‘We’ve put skirmishers fifty yards ahead,’ explained the captain, ‘with the support line here.’ Williams just managed to glimpse some patches of red in the trees and bushes ahead of them. ‘There is something of a clearing in front of the skirmishers so that should give us warning.’
Williams formed a reserve in two ranks under McNaught and took Rudden and the other half of the Light Company forward to extend the skirmish line. He did not like the ground, which reminded him too much of yesterday’s surprise attack, but at least the Fourth Division men seemed to know their business.
‘What do you think of the position, Sergeant?’ he asked Rudden.
‘It’ll do, sir, it’ll do.’
‘Good luck. I had better return to the supports.’ Williams felt guilty about that, but he was the only officer in the Light Company and he could not be everywhere. His place was with the fresh men, ready to lead them up to reinforce the skirmishers or to cover them if they retreated.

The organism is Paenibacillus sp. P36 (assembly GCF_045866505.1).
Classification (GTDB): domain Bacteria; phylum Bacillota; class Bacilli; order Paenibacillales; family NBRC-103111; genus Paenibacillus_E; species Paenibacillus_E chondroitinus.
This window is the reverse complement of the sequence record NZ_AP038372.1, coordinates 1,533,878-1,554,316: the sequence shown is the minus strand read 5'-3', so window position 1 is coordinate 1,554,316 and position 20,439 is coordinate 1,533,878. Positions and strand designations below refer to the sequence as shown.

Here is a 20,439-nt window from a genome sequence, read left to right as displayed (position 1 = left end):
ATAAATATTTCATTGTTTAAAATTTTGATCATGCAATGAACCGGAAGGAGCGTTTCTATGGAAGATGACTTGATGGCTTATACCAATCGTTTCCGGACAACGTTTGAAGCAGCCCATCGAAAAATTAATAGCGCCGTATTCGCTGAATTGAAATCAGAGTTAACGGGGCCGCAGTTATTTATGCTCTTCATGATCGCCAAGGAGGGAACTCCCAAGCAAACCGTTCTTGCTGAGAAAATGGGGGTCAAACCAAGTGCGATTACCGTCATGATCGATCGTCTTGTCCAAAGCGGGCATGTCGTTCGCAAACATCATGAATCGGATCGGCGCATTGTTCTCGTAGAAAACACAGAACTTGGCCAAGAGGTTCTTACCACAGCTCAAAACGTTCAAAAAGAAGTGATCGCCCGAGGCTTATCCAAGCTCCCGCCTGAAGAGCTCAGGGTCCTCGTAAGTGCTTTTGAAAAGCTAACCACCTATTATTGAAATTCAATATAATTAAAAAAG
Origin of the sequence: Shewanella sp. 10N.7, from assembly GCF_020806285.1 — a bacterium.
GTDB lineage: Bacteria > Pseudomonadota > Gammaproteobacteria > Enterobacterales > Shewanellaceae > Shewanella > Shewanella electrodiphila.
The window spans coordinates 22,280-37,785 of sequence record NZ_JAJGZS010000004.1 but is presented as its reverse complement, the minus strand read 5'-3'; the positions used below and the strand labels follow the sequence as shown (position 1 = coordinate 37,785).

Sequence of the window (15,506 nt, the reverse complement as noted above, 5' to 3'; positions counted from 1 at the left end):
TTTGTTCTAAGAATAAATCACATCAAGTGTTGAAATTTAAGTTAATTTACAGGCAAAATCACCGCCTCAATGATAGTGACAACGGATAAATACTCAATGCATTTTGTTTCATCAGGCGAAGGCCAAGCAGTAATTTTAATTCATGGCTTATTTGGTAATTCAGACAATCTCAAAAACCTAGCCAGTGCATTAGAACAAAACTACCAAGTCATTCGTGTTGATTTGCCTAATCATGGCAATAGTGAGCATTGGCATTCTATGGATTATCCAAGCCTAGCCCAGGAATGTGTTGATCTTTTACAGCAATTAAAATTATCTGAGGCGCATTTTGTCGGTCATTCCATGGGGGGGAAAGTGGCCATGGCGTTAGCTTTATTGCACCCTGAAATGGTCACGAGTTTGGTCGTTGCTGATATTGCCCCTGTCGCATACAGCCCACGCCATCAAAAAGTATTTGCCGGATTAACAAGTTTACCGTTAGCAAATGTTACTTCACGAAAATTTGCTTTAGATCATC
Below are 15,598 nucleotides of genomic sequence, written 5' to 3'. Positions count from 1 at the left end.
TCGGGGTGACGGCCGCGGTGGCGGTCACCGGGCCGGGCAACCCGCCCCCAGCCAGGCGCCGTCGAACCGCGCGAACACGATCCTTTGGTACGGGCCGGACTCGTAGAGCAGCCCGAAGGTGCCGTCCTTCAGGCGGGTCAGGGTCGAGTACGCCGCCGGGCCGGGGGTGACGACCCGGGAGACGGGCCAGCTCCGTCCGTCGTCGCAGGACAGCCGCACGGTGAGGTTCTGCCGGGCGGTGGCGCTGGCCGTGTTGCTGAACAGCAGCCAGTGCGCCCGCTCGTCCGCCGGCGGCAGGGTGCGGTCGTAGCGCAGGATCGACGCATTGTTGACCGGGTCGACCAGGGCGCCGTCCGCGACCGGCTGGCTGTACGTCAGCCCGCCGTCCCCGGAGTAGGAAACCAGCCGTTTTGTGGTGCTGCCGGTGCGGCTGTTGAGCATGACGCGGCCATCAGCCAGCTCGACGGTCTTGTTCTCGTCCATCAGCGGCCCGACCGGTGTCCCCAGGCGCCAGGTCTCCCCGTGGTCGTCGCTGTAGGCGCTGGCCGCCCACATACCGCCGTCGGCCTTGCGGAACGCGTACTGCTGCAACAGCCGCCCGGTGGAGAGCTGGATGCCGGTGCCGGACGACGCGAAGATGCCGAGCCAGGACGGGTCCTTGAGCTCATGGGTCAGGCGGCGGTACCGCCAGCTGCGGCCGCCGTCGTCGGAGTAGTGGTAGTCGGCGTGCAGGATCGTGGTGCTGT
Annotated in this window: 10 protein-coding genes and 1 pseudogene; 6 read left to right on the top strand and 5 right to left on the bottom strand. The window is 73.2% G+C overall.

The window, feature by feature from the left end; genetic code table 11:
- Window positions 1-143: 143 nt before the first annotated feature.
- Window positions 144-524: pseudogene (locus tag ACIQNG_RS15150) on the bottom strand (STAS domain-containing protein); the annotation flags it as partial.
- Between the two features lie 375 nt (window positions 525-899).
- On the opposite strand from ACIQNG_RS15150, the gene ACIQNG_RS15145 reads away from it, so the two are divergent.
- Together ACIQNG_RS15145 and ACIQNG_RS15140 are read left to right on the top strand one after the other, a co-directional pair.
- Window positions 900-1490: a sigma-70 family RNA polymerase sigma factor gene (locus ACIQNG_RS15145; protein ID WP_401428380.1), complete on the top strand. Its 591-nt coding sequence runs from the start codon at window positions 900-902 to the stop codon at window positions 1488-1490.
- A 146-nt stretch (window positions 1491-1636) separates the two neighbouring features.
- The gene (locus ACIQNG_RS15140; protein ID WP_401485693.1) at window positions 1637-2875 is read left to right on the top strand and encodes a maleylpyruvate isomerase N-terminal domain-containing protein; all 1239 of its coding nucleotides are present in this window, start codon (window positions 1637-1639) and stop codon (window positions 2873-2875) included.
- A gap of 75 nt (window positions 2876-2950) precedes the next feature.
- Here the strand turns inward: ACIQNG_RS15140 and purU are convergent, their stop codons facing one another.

‘Mr Williams, sir! Sergeant Rudden!’ One of the 43rd had spotted movement ahead of them on the far edge of the clearing. Men appeared, wearing dark green-jackets and with tall green-tipped yellow plumes in their shakos. They moved stealthily, spread in pairs as skirmishers.
‘Españoles!’ shouted a voice.
‘They’re Spanish, sir,’ said Rudden with only a slight trace of doubt. ‘What the hell are they up to?’ It was hard to keep much sense of direction in this dense country, but there did not seem any good reason for their allies to be coming from that side.
‘Don’t fire, they’re Spanish!’ ordered someone from the 53rd’s Light Company.
The men came out of the shadows and Williams saw their buff leather crossbelts clearly and remembered the bitter fight to rescue General Cuesta.
‘Make ready!’ he ordered. ‘They’re French!’
‘The lying sods!’ said Rudden bitterly. ‘Commence firing!’